Solo by Rana Dasgupta
I read Dasgupta’s first novel Tokyo Cancelled back in 2007 and it was one of the most original debut novels I’ve read in recent years; it has really stayed with me.
A modern take on the Canterbury Tales, Tokyo Cancelled is really a linked story cycle in which a group of passengers stranded in an airport indulge in a spot of storytelling to pass the time. The travellers’ tales are very quirky and magical, slightly subversive and have a global scope in their settings. Some make you feel slightly uncomfortable, and others even have happy endings. Each one is different, but the underlying theme is similar to all – the idea of people not being in charge of their lives, being manipulated in one way or another – from the Tokyo businessman who falls in love with a doll, to the Indian who has to edit the bad bits out of people’s lives, and the girl imprisoned by a German mapmaker. The story about Robert De Niro’s lovechild and the magical Oreo cookie was my personal favourite.
The author’s style is richly imagined, but ever so slightly detached; this gives a fantastical edge to the narrative – remember these are stories being told to an audience. It works wonderfully and I loved it.
As you can imagine then, I was delighted to get my hands on an advance copy of his second novel – and it didn’t disappoint either. Solo is the story of one man, his life and his daydreams, and is a novel in two distinct ‘movements’.
In the first, we meet Ulrich – a Bulgarian. Now blind and 100 years old, he is reliant on his neighbour to look after him, and all he has left in life is to muse about his long life, and dream. As a young man, Ulrich has the potential to become a talented musician, but his father hates music and burns his violin. Ulrich turns to science, and goes to Berlin to study, and as a student he was there to pick up Einstein’s dropped papers, but his studies and a romance with a Czech scientist Clara, are thwarted having to return home to Sofia where his father is ill. There he falls for Magdelena, the sister of his late best friend Boris who had been executed for sedition. They marry and have a child, but it doesn’t last. Magdelena is not content with Ulrich being and accountant in a leather factory and leaves him to go to the USA, taking his son with him. Ulrich ends up then working as a small cog in a Barium Chloride factory in the chemical industry burgeoning under Communist control.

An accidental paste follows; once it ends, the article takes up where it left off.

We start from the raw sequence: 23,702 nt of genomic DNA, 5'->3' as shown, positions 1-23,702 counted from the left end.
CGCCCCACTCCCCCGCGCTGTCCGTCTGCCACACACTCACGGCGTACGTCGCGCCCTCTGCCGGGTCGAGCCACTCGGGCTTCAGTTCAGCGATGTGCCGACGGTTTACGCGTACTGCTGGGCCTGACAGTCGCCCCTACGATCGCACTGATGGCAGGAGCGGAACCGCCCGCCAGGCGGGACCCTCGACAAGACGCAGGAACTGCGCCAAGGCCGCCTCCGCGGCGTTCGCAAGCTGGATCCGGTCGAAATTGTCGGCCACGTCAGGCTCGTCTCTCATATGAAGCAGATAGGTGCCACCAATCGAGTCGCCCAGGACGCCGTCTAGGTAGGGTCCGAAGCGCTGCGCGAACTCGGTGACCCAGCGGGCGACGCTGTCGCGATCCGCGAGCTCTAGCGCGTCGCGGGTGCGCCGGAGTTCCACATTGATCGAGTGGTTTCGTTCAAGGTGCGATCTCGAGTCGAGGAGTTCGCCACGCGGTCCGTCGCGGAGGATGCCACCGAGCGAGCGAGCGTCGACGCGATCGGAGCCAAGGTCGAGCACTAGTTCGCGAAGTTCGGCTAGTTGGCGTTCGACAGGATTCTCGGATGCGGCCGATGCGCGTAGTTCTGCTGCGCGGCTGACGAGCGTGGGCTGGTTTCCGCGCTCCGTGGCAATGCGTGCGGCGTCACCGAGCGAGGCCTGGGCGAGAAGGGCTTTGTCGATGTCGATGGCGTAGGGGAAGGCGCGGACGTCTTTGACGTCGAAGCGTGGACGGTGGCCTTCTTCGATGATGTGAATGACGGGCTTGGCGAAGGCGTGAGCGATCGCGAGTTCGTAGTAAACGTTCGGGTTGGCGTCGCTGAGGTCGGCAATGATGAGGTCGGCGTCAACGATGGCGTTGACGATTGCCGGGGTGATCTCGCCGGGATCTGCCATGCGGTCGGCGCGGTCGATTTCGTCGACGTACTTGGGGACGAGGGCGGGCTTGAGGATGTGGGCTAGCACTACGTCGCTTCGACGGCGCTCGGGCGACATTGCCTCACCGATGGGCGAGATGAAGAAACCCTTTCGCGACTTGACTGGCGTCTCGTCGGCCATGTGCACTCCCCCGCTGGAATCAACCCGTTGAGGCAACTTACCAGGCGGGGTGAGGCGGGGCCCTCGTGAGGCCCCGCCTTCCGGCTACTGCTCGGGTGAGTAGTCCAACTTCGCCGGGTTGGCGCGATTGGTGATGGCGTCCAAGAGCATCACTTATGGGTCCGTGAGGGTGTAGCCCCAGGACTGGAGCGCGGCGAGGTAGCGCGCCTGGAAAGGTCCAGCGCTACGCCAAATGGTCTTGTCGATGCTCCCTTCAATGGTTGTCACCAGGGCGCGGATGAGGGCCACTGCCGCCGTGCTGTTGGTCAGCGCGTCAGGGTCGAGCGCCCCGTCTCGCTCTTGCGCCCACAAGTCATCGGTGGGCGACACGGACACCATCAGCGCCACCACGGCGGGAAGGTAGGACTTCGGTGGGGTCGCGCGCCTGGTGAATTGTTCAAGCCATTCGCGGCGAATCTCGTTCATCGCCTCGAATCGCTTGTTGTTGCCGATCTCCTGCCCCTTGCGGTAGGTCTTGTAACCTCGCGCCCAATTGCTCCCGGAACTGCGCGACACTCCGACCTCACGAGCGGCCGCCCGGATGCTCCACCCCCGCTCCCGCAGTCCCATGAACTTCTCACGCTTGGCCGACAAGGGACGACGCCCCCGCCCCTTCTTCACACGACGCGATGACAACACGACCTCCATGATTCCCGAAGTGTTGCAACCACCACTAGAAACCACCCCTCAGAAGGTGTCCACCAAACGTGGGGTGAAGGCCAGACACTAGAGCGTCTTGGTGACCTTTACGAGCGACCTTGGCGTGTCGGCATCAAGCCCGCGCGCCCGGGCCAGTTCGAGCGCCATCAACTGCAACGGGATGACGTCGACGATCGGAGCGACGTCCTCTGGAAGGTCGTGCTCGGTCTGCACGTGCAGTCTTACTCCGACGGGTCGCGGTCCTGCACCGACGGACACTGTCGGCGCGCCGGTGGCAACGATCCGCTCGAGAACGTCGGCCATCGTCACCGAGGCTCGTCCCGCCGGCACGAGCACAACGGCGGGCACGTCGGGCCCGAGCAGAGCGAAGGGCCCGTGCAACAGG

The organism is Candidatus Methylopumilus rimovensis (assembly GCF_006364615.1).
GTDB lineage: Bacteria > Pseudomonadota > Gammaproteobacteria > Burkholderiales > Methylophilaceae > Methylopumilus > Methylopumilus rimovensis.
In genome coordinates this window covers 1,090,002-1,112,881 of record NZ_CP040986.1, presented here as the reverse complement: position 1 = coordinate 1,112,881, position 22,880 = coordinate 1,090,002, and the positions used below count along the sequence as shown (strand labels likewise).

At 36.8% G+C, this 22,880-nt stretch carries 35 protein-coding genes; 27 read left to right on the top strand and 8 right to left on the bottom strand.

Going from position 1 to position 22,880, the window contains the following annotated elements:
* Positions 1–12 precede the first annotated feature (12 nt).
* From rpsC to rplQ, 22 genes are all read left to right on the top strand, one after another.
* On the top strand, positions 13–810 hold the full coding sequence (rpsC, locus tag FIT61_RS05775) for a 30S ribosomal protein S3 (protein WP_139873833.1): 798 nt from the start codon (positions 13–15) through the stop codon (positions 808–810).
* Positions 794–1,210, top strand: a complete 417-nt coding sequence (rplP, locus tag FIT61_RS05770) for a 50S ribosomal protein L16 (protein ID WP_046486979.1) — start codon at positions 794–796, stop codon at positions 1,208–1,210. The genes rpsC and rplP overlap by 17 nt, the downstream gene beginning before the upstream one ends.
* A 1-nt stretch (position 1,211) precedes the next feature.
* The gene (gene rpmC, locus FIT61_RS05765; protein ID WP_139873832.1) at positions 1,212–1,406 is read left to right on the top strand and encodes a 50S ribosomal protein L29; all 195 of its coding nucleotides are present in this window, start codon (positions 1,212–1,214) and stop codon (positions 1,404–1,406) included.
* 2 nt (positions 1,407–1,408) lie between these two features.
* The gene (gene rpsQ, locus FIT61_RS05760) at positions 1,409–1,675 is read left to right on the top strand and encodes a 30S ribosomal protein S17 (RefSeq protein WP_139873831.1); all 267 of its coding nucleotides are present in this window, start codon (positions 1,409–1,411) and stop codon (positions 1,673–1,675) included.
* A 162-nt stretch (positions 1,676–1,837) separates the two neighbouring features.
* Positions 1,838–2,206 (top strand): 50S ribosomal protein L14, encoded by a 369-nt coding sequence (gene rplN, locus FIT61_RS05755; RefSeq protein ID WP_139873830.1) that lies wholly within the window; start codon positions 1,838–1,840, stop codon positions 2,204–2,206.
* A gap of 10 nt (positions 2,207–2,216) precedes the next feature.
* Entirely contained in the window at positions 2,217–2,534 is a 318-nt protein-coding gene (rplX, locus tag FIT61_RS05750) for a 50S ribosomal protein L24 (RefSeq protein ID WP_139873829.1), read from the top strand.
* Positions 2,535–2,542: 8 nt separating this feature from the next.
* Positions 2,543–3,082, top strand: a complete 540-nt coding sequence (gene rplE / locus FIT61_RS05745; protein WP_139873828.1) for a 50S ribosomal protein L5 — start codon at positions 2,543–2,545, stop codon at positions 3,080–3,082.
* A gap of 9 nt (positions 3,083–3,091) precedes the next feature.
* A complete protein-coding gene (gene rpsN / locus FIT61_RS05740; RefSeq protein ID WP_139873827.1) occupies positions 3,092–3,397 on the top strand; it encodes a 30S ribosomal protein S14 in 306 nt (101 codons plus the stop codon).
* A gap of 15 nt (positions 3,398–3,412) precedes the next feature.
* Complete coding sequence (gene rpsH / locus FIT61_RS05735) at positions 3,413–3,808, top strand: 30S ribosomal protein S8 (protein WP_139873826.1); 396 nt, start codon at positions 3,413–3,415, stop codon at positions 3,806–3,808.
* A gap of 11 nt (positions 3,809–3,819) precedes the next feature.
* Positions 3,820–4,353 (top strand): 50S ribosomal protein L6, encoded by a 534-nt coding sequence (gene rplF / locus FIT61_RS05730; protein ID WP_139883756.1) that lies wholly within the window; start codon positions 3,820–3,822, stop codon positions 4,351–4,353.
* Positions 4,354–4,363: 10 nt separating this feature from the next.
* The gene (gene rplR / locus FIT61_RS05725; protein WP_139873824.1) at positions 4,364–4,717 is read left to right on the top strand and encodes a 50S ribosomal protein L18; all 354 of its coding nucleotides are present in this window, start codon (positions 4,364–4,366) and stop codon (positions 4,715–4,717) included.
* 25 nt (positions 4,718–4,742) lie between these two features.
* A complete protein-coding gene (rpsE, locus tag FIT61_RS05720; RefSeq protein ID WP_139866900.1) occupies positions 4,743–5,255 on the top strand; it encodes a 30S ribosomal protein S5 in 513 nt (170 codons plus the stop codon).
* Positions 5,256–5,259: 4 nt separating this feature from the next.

Feeling stifled in his life, Ulrich is worried about the effects of chemistry, he tells his mother …
A long time ago, Boris and I had a debate about chemistry. I said it was the science of life, and he said it brought only death. Now I see that our views were simply two halves of the same thing.
By the time Communism ends, chemistry has ruined his homeland.
Bulgarian sheep had miscarriages and died, and the cows went mad. Children were born with cancers and deformities. Like all his compatriots, Ulrich had become chemical himself, his blood a solution of cadmium, lead, zinc and copper.
Ulrich’s life story ends for now with musings about daydreams which leads into the second movement of this book. We meet a new cast of characters: Boris, a Bulgarian musican inspired by the Gypsy tradition, Georgian Khatuna – a girl who knows what she wants and will stop at nothing to get it – her younger poet brother Irakli, and ‘Plastic’ Munari – a top record producer in New York. Their stories start off separately – reminiscent in style of those in Tokyo cancelled, then gradually entwine as Boris is discovered by Plastic who is discovered by Khatuna and the circle is completed by Ulrich writing himself into their story.
Bulgaria’s story too comes to life. The author cleverly blends in fact with fiction to make the industrial hotpot of Eastern Europe under its successive waves of rule feel very real. It also resonates with chemistry – not just the physical chemistry of science but the emotional chemistry of failed relationships and thwarted ambition. If chemistry is the glue of this sweeping novel, then music is the spirit, always in the ether somewhere – particularly the folk music of the Gypsy violins. Its sweeping scale and dazzling descriptive prose makes up for the slight jarring between the two halves. I loved it.
Another review of this “widescreen” novel can be found on John Self’s Asylum blog here.
(Book supplied by the Amazon Vine Programme).